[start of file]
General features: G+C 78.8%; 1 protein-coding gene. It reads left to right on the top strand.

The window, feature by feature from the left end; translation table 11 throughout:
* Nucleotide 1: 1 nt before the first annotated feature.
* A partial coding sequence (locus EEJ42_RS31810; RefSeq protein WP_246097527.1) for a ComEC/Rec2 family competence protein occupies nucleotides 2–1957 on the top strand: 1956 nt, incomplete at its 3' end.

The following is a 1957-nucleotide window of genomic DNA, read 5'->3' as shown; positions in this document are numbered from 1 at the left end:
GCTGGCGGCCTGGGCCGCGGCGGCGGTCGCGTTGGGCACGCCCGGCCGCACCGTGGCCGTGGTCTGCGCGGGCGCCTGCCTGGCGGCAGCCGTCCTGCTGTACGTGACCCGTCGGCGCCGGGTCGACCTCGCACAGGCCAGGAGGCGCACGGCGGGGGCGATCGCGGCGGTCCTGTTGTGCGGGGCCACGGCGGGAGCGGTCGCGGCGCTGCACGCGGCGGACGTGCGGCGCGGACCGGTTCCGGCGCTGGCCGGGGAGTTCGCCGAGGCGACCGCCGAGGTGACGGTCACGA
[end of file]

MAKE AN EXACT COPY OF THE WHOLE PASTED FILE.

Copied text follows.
General features: G+C 78.8%; 1 protein-coding gene. It reads left to right on the top strand.

The window, feature by feature from the left end; translation table 11 throughout:
* Nucleotide 1: 1 nt before the first annotated feature.
* A partial coding sequence (locus EEJ42_RS31810; RefSeq protein WP_246097527.1) for a ComEC/Rec2 family competence protein occupies nucleotides 2–1957 on the top strand: 1956 nt, incomplete at its 3' end.

The following is a 1957-nucleotide window of genomic DNA, read 5'->3' as shown; positions in this document are numbered from 1 at the left end:
GCTGGCGGCCTGGGCCGCGGCGGCGGTCGCGTTGGGCACGCCCGGCCGCACCGTGGCCGTGGTCTGCGCGGGCGCCTGCCTGGCGGCAGCCGTCCTGCTGTACGTGACCCGTCGGCGCCGGGTCGACCTCGCACAGGCCAGGAGGCGCACGGCGGGGGCGATCGCGGCGGTCCTGTTGTGCGGGGCCACGGCGGGAGCGGTCGCGGCGCTGCACGCGGCGGACGTGCGGCGCGGACCGGTTCCGGCGCTGGCCGGGGAGTTCGCCGAGGCGACCGCCGAGGTGACGGTCACGA